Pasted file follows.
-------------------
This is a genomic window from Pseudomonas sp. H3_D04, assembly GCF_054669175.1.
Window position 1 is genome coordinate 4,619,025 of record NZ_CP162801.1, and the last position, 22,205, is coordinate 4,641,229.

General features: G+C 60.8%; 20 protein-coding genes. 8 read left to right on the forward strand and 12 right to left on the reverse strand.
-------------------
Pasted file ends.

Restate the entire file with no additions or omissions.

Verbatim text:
This is a genomic window from Pseudomonas sp. H3_D04, assembly GCF_054669175.1.
Window position 1 is genome coordinate 4,619,025 of record NZ_CP162801.1, and the last position, 22,205, is coordinate 4,641,229.

General features: G+C 60.8%; 20 protein-coding genes. 8 read left to right on the forward strand and 12 right to left on the reverse strand.